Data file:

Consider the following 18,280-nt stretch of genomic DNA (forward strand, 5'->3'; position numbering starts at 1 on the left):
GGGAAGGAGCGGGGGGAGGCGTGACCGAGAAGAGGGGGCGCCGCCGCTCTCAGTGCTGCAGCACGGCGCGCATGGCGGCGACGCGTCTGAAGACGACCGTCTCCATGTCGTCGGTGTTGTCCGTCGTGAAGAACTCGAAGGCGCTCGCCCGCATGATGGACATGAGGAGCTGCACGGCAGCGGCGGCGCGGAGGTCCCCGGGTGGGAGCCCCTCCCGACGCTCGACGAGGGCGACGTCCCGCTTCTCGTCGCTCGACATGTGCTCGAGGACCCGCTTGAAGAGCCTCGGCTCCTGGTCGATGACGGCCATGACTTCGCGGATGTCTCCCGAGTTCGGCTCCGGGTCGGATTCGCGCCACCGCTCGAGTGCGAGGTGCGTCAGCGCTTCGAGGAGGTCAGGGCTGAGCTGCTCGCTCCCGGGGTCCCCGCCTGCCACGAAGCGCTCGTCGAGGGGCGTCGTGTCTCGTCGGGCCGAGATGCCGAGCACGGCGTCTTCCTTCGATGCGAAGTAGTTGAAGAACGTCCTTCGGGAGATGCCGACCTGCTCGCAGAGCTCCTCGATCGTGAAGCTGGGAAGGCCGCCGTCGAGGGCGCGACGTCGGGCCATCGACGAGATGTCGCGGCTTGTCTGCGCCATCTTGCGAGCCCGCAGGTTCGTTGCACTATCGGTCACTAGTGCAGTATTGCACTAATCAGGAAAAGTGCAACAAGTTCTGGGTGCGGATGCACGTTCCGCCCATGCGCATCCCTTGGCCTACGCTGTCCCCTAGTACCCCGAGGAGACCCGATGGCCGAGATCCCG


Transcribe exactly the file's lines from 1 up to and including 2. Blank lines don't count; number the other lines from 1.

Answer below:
Consider the following 18,280-nt stretch of genomic DNA (forward strand, 5'->3'; position numbering starts at 1 on the left):
GGGAAGGAGCGGGGGGAGGCGTGACCGAGAAGAGGGGGCGCCGCCGCTCTCAGTGCTGCAGCACGGCGCGCATGGCGGCGACGCGTCTGAAGACGACCGTCTCCATGTCGTCGGTGTTGTCCGTCGTGAAGAACTCGAAGGCGCTCGCCCGCATGATGGACATGAGGAGCTGCACGGCAGCGGCGGCGCGGAGGTCCCCGGGTGGGAGCCCCTCCCGACGCTCGACGAGGGCGACGTCCCGCTTCTCGTCGCTCGACATGTGCTCGAGGACCCGCTTGAAGAGCCTCGGCTCCTGGTCGATGACGGCCATGACTTCGCGGATGTCTCCCGAGTTCGGCTCCGGGTCGGATTCGCGCCACCGCTCGAGTGCGAGGTGCGTCAGCGCTTCGAGGAGGTCAGGGCTGAGCTGCTCGCTCCCGGGGTCCCCGCCTGCCACGAAGCGCTCGTCGAGGGGCGTCGTGTCTCGTCGGGCCGAGATGCCGAGCACGGCGTCTTCCTTCGATGCGAAGTAGTTGAAGAACGTCCTTCGGGAGATGCCGACCTGCTCGCAGAGCTCCTCGATCGTGAAGCTGGGAAGGCCGCCGTCGAGGGCGCGACGTCGGGCCATCGACGAGATGTCGCGGCTTGTCTGCGCCATCTTGCGAGCCCGCAGGTTCGTTGCACTATCGGTCACTAGTGCAGTATTGCACTAATCAGGAAAAGTGCAACAAGTTCTGGGTGCGGATGCACGTTCCGCCCATGCGCATCCCTTGGCCTACGCTGTCCCCTAGTACCCCGAGGAGACCCGATGGCCGAGATCCCG